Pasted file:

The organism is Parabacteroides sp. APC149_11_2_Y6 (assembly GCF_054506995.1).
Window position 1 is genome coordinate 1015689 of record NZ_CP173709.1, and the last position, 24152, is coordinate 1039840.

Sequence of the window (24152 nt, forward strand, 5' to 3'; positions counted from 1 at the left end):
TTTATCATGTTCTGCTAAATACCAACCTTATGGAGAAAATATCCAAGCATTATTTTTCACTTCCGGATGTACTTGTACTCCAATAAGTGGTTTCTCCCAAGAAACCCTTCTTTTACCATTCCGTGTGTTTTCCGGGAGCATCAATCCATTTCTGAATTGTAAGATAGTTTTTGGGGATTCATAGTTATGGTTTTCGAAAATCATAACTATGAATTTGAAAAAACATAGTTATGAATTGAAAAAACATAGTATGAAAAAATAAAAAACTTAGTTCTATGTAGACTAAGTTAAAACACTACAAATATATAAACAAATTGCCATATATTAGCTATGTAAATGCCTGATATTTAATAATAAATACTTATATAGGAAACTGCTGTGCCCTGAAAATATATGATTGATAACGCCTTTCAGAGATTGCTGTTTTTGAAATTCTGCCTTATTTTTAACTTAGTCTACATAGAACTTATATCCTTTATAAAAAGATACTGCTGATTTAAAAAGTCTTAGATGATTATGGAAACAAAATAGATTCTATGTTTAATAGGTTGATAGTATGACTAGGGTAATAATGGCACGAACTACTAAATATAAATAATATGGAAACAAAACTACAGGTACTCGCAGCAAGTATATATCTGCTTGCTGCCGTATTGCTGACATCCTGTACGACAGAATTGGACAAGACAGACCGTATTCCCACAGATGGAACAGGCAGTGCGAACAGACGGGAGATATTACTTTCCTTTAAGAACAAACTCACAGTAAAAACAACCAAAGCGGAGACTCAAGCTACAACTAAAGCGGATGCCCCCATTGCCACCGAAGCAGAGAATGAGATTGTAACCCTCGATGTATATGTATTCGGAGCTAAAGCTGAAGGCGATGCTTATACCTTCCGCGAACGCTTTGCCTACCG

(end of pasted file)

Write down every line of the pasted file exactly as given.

The organism is Parabacteroides sp. APC149_11_2_Y6 (assembly GCF_054506995.1).
Window position 1 is genome coordinate 1015689 of record NZ_CP173709.1, and the last position, 24152, is coordinate 1039840.

Sequence of the window (24152 nt, forward strand, 5' to 3'; positions counted from 1 at the left end):
TTTATCATGTTCTGCTAAATACCAACCTTATGGAGAAAATATCCAAGCATTATTTTTCACTTCCGGATGTACTTGTACTCCAATAAGTGGTTTCTCCCAAGAAACCCTTCTTTTACCATTCCGTGTGTTTTCCGGGAGCATCAATCCATTTCTGAATTGTAAGATAGTTTTTGGGGATTCATAGTTATGGTTTTCGAAAATCATAACTATGAATTTGAAAAAACATAGTTATGAATTGAAAAAACATAGTATGAAAAAATAAAAAACTTAGTTCTATGTAGACTAAGTTAAAACACTACAAATATATAAACAAATTGCCATATATTAGCTATGTAAATGCCTGATATTTAATAATAAATACTTATATAGGAAACTGCTGTGCCCTGAAAATATATGATTGATAACGCCTTTCAGAGATTGCTGTTTTTGAAATTCTGCCTTATTTTTAACTTAGTCTACATAGAACTTATATCCTTTATAAAAAGATACTGCTGATTTAAAAAGTCTTAGATGATTATGGAAACAAAATAGATTCTATGTTTAATAGGTTGATAGTATGACTAGGGTAATAATGGCACGAACTACTAAATATAAATAATATGGAAACAAAACTACAGGTACTCGCAGCAAGTATATATCTGCTTGCTGCCGTATTGCTGACATCCTGTACGACAGAATTGGACAAGACAGACCGTATTCCCACAGATGGAACAGGCAGTGCGAACAGACGGGAGATATTACTTTCCTTTAAGAACAAACTCACAGTAAAAACAACCAAAGCGGAGACTCAAGCTACAACTAAAGCGGATGCCCCCATTGCCACCGAAGCAGAGAATGAGATTGTAACCCTCGATGTATATGTATTCGGAGCTAAAGCTGAAGGCGATGCTTATACCTTCCGCGAACGCTTTGCCTACCG